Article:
Texas: Sparkly Mythical Wonderland of Green Jobs

Green Jobs UnicornTexas is a sparkly mythical wonderland full of unicorns.  And by unicorns, I mean green jobs.  And by green jobs, I mean well-paying, long-term jobs ranging from maintenance to operations, project management, and high-tech engineering.

Wortham: Unicorns are alive, well and working the wind out west

Greg Wortham, Special Contributor

Monday, October 05, 2009

Texas Texas Comptroller Susan Combs was quoted recently in The Wall Street Journal as saying the wind power industry in Texas has created only 500 to 800 jobs and that finding a “green” job in Texas would like finding a unicorn.

“I don’t know where the new jobs are going to come from,” Combs said. “They’re not going to come from wind.” Well, apparently the unicorn is alive and well in Texas. I am the mayor of Sweetwater, the wind energy capital of the Americas and America’s energy solutions center. I guess my town would be as good a place as any to find “the mythical beast” that Combs says does not exist.

A detailed study of the economic impacts of wind energy in our single county was released at the Texas Capitol in summer 2008 that details that Nolan County hosts more wind energy jobs than the Lone Star State’s chief accountant says exist in the entire state. Interviews directly with more than 20 local wind energy companies demonstrated that we have well more than 1,000 wind energy jobs just here.

Even with a temporary reduction in 2009 construction (which is already beginning to gear back up), our community alone has more permanent wind energy jobs than the comptroller says exist in all of Texas. More than $4 billion of capital investment has been spent here since 2001, and the county tax base has increased 500 percent due substantially to wind energy capital investment, numbers that are reported to the comptroller.

And we are not an isolated “greenie” subculture. We are a proud Texas energy community, where 20 percent of the work force is in wind energy, 20 percent is in oil and gas, and 10 percent is in nuclear energy (www.ludlums.com). We are also scheduled for the world’s first commercial-scale carbon sequestration coal-fired power plant (www.tenaskatrailblazer.com).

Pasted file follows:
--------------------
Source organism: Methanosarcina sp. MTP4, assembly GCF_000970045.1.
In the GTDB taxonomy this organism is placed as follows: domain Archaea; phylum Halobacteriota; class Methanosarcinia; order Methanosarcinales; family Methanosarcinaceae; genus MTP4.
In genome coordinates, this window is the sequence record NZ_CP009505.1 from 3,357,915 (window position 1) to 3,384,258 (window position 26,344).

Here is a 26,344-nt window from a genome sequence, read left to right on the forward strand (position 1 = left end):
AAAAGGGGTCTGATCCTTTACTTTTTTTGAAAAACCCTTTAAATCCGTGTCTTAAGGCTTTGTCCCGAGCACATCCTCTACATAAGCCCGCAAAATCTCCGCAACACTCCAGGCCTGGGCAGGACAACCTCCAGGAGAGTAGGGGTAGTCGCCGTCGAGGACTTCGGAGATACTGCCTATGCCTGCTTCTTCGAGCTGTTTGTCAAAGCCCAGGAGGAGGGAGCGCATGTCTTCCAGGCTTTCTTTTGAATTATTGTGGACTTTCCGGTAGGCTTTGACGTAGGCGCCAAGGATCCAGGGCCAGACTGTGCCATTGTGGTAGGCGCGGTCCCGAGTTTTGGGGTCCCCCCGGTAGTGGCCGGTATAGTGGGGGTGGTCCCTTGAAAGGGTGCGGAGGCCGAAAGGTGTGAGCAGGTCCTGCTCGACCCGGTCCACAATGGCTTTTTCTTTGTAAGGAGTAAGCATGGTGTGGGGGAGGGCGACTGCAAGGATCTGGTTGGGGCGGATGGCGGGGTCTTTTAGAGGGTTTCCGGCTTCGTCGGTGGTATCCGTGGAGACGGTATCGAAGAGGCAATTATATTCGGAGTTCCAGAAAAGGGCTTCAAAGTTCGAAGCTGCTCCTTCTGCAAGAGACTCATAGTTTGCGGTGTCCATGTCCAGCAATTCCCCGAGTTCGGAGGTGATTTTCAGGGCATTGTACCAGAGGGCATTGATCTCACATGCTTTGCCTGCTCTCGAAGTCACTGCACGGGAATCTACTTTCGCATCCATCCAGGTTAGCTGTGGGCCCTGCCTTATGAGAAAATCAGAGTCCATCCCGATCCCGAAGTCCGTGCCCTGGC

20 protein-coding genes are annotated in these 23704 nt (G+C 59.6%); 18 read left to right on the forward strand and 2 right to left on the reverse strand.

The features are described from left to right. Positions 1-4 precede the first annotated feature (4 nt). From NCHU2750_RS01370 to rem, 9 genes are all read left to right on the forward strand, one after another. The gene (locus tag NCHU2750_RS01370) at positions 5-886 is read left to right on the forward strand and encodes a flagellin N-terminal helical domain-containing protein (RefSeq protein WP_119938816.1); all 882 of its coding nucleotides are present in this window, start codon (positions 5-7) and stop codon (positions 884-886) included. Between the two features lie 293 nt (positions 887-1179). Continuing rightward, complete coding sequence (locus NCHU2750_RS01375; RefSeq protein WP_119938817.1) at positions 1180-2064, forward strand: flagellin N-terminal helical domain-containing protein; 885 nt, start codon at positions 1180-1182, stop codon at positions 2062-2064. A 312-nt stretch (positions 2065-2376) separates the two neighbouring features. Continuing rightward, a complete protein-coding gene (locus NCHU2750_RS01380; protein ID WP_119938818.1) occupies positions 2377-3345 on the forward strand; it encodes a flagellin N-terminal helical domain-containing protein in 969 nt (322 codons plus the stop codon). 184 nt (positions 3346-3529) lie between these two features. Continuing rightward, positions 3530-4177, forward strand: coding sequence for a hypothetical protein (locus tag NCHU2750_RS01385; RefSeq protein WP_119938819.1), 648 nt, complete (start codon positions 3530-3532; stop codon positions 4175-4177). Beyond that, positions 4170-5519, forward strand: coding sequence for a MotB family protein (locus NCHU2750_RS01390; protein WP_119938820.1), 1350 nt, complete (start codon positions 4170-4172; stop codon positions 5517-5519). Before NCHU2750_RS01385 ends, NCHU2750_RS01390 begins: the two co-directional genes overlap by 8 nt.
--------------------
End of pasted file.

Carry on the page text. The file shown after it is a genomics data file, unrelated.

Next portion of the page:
General Electric alone employs more than 150 families in our community at their only wind energy operations center.

And then — just in Nolan County — there are Upwind, Northwind, SecondWind, Wave Wind, Wind Energy Services, Wind Energy Turbine Services, Barr Field Services, Titan, Advance Turbine Services, Turn Energy Services, Evans Wind Division, Fastenal, Hytorc, Flatliners, Lone Star Transportation, ATS Transportation, Altezza, Crane Service Inc., RWS Crane Service, Siemens, Mitsubishi, Texas State Technical College, New Amsterdam Wind Source, Texas Wind Energy Clearinghouse, Wind Energy Capital, Texas Windworks, Wetsel & Carmichael, White Construction, Sun Electric, IES Kayton, Third Planet Windpower, Invenergy, E.on Climate & Renewables, NextEra (FPL Energy), BluArc Management, AEP, AES Wind Generation and dozens more large and small entrepreneurial ventures solely or substantially engaged in the wind energy industry.

Beyond Sweetwater and Nolan County are dozens of West Texas and South Texas communities with substantial wind energy operations employment. Moreover, Texas heavy industry makes precision parts at dozens of factories from El Paso in the far west to Nacogdoches in deep East Texas, Gainesville in the north to Houston in the south.

Texas ports lead the nation in the handling of thousands of units of massive turbine components (imports and exports), as well as our railroads and our trucking companies.

Here is a sampling of the industrial components made by Texans in permanent jobs in the wind energy industry: carbon fiber, steel components, steel towers, turbine nacelle and hub assembly, turbine blades and so on.

Here are some of the operational services provided in Texas by permanent Texas workers: blade repair, project operations, turbine maintenance, project development, transmission assessment, logistical analysis, replacement parts distribution, turbine component troubleshooting, safety training, rescue at height, heavy crane operations, component transportation, large-scale storage operations (hundreds of acres per site), torque services, wind law, wind graphics, parts warranty and supply for North America and South America, and many more. By the way, those are just examples of separate companies in Sweetwater alone.

Then there are the permanent wind energy workers at service and industrial companies in Abilene, Pampa, Dumas, Odessa, Sterling City, Roscoe, Snyder, Gainesville, Big Spring, San Angelo, Amarillo, Albany, Robert Lee, Round Rock, Stanton, Vega, Perryton, Corpus Christi, Houston, Freeport, Beaumont, El Paso, Nacogdoches, Dallas, Fort Worth, Coleman, Brownwood, Dickens, Floydada, Blackwell, Trent, Merkel, Nolan, etc.

If there were only 20 jobs in each of those towns, that would exceed the 500 unicorns claimed by the comptroller. Given that Sweetwater has well more than 1,000 wind energy jobs and several others in the list have hundreds of permanent wind energy jobs each, it is with great confidence I can claim that the unicorn is alive and well and growing in Texas.

Perhaps The Wall Street Journal (and the comptroller) could travel to Texas to see the unicorns running among us.

A bit more respect for a substantial and growing Texas energy industry would also be appreciated.

Wortham is mayor of Sweetwater.